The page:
What Child is this
Who laid to rest
On Mary’s lap is sleeping?
Whom Angels greet with anthems sweet,
While shepherds watch are keeping?
So bring Him incense, gold and myrrh,
Come Peasant, King to own Him
The King of Kings salvation brings,
Let loving hearts enthrone Him.
This, this is Christ the King,
Whom shepherds guard and Angels sing
Haste, haste, to bring Him laud,
The Babe, the Son of Mary.
This song is sung many times every year when Christmas enters our lives. It tells of a child whom angels greet with anthems; that shepherds leave their flocks to meet; that wise kings travel to praise. He is Christ the King, the son of Mary.
But the song inquires of a wonderful question; what child is this?
William Chatterton Dix wrote “What Child Is This?” in 1865. Like many great hymn writers, his story is a sad one, but lived with great influence. He had the King of Kings as his salvation.
He did not, however, make up what he portrays in his Christmas carol. His dictionary, thesaurus, book of tales, was the Bible, where he weaved the birth of Jesus Christ our Savior into a hymn that has survived to this day, 151 years later.
Although it is easy to discover where Dix found his information—the four Gospels of good news have enough to proclaim in hundreds of carols and hymns—what about the prophecies laid bare in them? What about all the foretelling coming to pass? Where did they come from? What is so important about this child?
In Genesis 3:15, after the serpent convinces Eve to eat of the tree of good and evil, God curses him, saying, “And I will put enmity between you and the woman, and between your offspring and hers; he will crush your head and you will bruise his heel.” This is the first telling of a Savior coming to the world. He will come from a woman and he will crush not only Satan’s head but also the thriving vein of darkness in the world.
In Isaiah 7:14, we learn more about the woman and we learn the child’s name, “Therefore the Lord himself will be give you a sign: the virgin will be with child and will give birth to a son, and will call him Immanuel.” Immanuel meaning ‘God with us.’
O come, O come, Emmanuel
And ransom captive Israel
That mourns in lonely exile here
Until the Son of God appear
Rejoice! Rejoice! Emmanuel
Shall come to thee, O Israel.
The hymn “O come, O come, Emmanuel” was written by an unknown party in Latin during the 12th century, and translated by John Mason Neale in 1851. Emmanuel, more commonly known as Jesus, would come to ransom the captive Israel from the sins of the world. He would be “a lamp to [their] feet, a light to [their] path” (Psalms 119:105) and deliver them from their exile.
“O Little Town of Bethlehem,” written by Rector Phillips Brooks in 1868, portrays where the Savior was born as prophesied in Micah 5:2, “But you, Bethlehem Ephrathah, though you are small among the clans of Judah, out of you will come for me one who will be a ruler over Israel, whose origins are from old, from ancient times.” Verse four of Brooks’ carol says:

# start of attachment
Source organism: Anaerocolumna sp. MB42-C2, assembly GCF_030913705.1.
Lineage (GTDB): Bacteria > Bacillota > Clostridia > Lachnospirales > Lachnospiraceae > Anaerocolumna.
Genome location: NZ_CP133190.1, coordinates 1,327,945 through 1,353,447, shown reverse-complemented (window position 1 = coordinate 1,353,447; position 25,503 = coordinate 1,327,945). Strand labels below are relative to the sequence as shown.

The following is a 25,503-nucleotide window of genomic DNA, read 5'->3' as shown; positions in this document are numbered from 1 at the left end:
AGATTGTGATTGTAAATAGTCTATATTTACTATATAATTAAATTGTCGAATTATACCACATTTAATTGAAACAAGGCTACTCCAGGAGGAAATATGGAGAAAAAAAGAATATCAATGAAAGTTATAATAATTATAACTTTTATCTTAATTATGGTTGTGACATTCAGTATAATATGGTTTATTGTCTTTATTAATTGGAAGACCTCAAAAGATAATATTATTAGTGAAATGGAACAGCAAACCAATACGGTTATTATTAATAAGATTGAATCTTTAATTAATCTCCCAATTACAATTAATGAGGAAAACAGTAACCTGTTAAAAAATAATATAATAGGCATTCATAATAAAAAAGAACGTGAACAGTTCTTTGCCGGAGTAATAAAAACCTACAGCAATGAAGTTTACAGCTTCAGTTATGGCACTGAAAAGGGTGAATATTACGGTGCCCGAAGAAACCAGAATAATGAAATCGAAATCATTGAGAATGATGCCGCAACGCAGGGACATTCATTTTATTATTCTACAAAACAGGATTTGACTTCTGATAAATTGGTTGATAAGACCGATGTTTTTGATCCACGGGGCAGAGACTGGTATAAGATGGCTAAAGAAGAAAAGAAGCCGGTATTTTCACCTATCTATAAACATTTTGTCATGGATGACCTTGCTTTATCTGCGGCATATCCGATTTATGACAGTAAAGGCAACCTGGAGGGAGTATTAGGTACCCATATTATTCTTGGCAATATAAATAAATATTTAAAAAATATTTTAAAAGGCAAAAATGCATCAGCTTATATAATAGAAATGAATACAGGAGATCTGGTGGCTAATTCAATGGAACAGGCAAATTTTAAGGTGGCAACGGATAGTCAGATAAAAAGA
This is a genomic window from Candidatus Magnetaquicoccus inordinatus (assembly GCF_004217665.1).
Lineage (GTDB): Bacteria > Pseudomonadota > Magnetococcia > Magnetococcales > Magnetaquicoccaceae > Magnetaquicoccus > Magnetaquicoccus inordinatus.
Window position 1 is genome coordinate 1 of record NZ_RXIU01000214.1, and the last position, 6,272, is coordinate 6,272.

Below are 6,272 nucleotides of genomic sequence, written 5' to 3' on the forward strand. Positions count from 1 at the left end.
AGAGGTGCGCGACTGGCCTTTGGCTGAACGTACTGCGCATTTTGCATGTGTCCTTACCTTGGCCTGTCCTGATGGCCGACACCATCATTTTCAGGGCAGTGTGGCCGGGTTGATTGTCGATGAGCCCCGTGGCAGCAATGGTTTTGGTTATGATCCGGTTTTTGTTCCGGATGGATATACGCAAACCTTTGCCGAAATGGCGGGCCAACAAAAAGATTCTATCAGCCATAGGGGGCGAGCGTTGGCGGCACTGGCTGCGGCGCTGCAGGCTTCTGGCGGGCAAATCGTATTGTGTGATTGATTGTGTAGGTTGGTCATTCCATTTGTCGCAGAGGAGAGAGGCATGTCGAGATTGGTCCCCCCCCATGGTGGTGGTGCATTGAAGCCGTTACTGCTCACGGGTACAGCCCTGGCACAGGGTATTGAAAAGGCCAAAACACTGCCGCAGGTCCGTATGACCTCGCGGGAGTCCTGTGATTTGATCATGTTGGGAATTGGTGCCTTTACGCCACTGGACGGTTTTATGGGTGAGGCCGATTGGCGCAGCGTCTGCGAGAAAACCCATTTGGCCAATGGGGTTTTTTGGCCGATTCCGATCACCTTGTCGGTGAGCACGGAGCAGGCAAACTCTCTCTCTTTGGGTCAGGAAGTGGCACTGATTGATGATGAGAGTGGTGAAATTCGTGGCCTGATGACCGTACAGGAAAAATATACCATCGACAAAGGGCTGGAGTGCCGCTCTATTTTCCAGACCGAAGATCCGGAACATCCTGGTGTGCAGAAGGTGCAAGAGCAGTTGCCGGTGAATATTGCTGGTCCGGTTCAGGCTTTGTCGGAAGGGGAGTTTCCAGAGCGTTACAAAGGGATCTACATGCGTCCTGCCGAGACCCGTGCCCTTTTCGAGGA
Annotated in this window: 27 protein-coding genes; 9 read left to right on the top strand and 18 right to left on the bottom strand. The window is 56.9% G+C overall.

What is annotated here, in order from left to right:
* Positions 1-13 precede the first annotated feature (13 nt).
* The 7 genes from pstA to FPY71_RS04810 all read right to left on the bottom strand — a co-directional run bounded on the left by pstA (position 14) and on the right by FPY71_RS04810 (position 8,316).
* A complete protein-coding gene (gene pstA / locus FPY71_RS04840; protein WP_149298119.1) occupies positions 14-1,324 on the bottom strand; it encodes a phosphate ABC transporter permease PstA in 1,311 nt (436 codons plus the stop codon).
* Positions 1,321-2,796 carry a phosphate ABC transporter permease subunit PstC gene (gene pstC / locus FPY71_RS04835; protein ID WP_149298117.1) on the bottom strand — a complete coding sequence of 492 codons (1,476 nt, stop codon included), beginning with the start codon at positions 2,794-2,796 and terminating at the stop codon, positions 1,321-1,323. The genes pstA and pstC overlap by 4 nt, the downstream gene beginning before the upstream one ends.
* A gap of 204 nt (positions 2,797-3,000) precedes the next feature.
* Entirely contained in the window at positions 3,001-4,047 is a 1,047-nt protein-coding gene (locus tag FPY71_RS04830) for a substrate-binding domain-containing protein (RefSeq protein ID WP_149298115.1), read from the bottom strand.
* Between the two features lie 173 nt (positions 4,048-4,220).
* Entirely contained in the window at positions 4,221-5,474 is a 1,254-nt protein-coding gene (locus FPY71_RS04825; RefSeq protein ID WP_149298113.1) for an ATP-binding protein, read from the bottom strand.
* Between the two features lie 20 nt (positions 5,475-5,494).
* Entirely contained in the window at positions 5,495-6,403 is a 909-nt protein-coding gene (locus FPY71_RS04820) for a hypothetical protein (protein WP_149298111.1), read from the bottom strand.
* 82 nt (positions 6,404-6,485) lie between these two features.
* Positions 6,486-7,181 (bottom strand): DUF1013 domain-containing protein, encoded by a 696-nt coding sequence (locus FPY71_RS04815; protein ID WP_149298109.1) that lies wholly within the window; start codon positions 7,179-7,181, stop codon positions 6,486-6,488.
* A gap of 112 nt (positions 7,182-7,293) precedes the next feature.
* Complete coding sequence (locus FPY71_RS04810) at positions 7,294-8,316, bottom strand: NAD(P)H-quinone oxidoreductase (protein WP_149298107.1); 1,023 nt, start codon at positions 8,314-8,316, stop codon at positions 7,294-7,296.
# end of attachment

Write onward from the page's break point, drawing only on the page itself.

O holy Child of Bethlehem
Descend to us, we pray
Cast out our sin and enter in
Be born to us today
We hear the Christmas angels
The great glad tidings tell
O come to us, abide with us
Our Lord Emmanuel
Jesus is the one to save, to abide with the people of Israel, with the blessed children of God, even in their exile and forgetful ways.
Born of a virgin, named Immanuel, He lived a life in acceptance with what the prophets foretold—full of parables, teachings, and healing. He died on a cross among thieves, was buried with the rich, and rose the third day to ascend into heaven and sit in glory on God’s right hand. If the Bible were a novel, then it would be the greatest one ever written. Starting with creation, just three chapters later you have the fall and the first telling of the world needing a Savior. Then all the way through to the Gospels, prophets like Moses, Isaiah, Jeremiah, and so many more, told of a Son of Man coming to save the world. Each book leaves you wondering, “Why in the world is this story here and not another one?” Just think about it. Not one word in the Bible is there accidentally. Every word was spoken in accordance with God’s plans for mankind.
Christmas is just around the corner, full of presents and family get-togethers—even Ebenezer Scrooge celebrates—but it’s so much more too. Francesca Battistelli said it beautifully in her song “Christmas Is.” After explaining all that everyone sees Christmas to be, she wrote;
Christmas is all of these fun things for sure
But, Christmas is really, oh so much more
It’s good news of hope for the whole world because
Christmas is Jesus!
Lilyana Ruth Hays is an avid reader, a fiction writer, and a horse owner. But amongst those three and two other things, a dog trainer and cat lover, she is also a Divergent, a Tribute, a Member of a Fellowship, a friend of the Jewels of Anniera, a Jedi Master, a Narnian, a Pirate, and a Polygoner. Lily is a Challenge IV student who owns two storm- chasing horses, a “short” dog, and the shadow of a cat. Lily is the daughter of Marc and Jamie Hays and the oldest of six.